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Manage your consumption

Achieve your energy goals

Unlike other energy suppliers, we are keen to work with you to help manage this precious resource, reduce costs and reduce our impact on the environment.

Here is some practical advice and information we’ve put together that should go a long way to achieving these goals.

HotSource™
- your 'Secret Weapon'

One of the benefits of having Source as your electricity provider is that with our advanced metering system we can give you access to real-time information regarding your own energy consumption. 

Don’t wait until you get your bill to find out how much energy you have been using. Jump onto your dashboard at your HotSource™ account and see what you are using, including your energy usage history. It’s all there and is a really powerful tool to help you understand and manage your energy consumption and costs.

If you are having any trouble accessing your account or want some help navigating through your dashboard please get in contact with us and we will help you.

Compare it

Once you have a handle on how much and when you are consuming energy most, the next stage is working out where it is going and put it into context with some averages.

The average household consumes around 25 units of energy each day. Due to the efficient nature of our customers and the buildings we operate in, the average Source customer runs at about 10 units per day. While there is a big variance it is good to know where you sit. 

Pat yourself on the back if you are under 10 (but know that there are many people under 5). Read on for some energy saving tips, if you are over the average.

A unit is a measure of energy and equates to one kWhr or is the equivalent of having a 1000W load on for one hour. When your gas retailer provides you with a bill, a unit of gas is equal to 1kWhr of 3.6M

If you have moved from a home that had both gas and
electricity to a home that has just electrical appliances, then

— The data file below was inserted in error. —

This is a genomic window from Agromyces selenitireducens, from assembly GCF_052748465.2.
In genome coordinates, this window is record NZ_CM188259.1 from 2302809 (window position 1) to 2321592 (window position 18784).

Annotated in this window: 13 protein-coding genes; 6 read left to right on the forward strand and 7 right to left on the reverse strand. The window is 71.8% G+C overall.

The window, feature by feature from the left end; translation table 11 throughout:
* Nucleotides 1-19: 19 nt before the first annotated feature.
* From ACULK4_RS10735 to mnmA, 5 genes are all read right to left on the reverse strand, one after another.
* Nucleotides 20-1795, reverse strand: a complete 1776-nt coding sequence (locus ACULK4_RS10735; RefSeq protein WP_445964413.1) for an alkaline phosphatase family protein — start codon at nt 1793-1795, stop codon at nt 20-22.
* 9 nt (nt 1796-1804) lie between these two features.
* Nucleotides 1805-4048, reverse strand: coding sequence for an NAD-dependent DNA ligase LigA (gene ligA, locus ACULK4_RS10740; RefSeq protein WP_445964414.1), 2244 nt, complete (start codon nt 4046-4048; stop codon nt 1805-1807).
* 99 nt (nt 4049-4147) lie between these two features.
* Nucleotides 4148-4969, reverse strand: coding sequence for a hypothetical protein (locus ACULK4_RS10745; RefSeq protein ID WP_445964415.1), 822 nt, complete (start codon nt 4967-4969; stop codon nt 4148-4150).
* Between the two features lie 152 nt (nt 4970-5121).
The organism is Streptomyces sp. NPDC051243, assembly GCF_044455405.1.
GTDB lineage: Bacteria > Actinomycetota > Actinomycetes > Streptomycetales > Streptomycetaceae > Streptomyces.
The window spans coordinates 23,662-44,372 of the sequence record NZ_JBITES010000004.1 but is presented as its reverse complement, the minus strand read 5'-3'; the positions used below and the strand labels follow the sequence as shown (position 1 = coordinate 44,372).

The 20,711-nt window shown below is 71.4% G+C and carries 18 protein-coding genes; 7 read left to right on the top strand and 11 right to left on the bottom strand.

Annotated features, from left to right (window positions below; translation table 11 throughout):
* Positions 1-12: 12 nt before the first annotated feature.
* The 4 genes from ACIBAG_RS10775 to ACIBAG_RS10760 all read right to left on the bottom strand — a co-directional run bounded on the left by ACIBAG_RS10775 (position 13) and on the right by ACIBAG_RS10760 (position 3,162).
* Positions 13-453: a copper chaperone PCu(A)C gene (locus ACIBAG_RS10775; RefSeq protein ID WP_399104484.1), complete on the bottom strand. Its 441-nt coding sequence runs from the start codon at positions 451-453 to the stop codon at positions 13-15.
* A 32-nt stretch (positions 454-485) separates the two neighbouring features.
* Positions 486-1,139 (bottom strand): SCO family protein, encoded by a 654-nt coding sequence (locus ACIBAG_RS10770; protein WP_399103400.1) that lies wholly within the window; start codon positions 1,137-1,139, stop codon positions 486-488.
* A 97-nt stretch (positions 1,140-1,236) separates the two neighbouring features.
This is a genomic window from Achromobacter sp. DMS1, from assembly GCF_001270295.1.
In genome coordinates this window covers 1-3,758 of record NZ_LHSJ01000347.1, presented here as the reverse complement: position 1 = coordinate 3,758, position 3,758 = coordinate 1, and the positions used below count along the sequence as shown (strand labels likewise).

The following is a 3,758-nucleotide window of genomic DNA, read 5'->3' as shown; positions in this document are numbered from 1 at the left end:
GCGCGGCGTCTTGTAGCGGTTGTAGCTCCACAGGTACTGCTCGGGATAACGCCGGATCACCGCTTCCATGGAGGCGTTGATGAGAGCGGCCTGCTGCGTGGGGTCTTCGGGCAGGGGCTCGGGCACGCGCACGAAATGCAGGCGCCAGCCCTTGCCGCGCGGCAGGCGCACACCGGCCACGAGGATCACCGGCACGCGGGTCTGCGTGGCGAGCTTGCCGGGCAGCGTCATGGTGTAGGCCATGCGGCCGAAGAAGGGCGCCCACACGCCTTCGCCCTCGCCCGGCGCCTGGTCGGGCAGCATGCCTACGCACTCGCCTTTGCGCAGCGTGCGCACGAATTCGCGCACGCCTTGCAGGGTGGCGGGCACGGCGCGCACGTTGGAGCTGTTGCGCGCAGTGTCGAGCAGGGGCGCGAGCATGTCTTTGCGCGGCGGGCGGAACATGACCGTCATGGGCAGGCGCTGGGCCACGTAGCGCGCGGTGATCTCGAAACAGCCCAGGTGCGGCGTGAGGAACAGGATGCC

to compare the two you need to add the units of gas and
electricity together from your previous bill to get your total
previous consumption for an accurate comparison.

To give you a feel of where this energy goes we have put
together this rough estimate of what an “average” dwelling
looks like.

However these are just averages…

Keep in mind that these are only averages and while it is handy to help identify what the big ticket items might be, every apartment runs differently. These are just a few factors to consider;

Occupancy

The more people you have in your household, the more energy you are going to consume, unless they are energy conscious and following our tips.

Season

Through the peak of summer we find that consumption jumps considerably with the extra load placed on the air conditioner. In the middle of winter it may also jump with  the extra demand on hot showers, heater usage, additional lighting and generally people staying indoors a bit more. During the spring and autumn periods in Perth, you should see your usage dropping. Use HotSource™ to see how your usage is fluctuating on a seasonable basis – it’s an interesting exercise.

Heating & Cooling

You may use your reverse cycle air conditioning system for both heating and cooling. These systems are big energy users and typically draw 2-4kW when running. So if your AC was running for 8 hours that could be as much as 16-32kwhr.